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The Antelope Poppy Reserve harbors the most consistent blooms of California's bright orange state flower, the California poppy, in the state. These bright orange poppies, which bloom from mid-February to mid-May, open during the day and close at night. They grow about 12-14 inches high forming rolling carpets of bright orange flowers across the reserve. Once they bloom, pollinators such as bees and beetles are necessary to pollinate these poppies so they can produce seeds for the next year's bloom.
It is illegal to pick a poppy on state land and city property (such as schools, parks, and medians). California poppies also wilt quickly after they are picked, so they do not make for good decorations in vases. Most importantly, the poppies in the Antelope Poppy Reserve need to stay in the reserve because each year, new plants grow from the seeds produced from the past year's flowers.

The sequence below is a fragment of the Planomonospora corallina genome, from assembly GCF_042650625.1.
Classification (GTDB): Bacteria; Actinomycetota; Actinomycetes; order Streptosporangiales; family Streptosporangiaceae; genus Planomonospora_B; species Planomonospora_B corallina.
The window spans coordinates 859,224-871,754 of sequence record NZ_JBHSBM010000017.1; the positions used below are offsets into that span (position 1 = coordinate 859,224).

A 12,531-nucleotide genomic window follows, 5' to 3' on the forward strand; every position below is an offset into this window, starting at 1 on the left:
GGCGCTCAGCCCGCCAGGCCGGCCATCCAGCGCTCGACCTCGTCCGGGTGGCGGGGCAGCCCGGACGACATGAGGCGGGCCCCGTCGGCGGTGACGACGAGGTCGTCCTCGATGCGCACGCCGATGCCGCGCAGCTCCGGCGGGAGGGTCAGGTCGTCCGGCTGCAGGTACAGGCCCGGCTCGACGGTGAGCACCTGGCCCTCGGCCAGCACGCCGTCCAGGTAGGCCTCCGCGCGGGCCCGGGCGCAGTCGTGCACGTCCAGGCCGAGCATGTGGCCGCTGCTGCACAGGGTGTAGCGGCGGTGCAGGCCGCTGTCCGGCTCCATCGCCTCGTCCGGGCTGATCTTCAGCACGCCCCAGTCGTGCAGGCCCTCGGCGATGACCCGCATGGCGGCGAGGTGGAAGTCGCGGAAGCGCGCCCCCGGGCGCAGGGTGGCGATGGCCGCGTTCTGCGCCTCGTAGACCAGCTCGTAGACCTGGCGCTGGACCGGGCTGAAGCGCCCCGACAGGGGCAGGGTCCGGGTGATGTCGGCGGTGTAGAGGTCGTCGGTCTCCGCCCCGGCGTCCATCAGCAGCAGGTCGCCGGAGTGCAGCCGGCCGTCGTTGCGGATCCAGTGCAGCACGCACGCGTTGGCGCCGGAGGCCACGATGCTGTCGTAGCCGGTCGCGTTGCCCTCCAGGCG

The California poppy can be found in California, Mexico, and across the western United States. Its seeds are used by people across the world as a medicine for anxiety, pain, toothaches, and headaches. Poppy seeds have other uses as well. They are added to foods such as cakes, porridge and pastries. They can also be used to make soap, paint, and varnish.
Visiting the Reserve, you have the opportunity to see the California poppy at its finest. Benches are placed along the eight miles of trails so you can relax, meditate, or just observe the peace and tranquility of the reserve.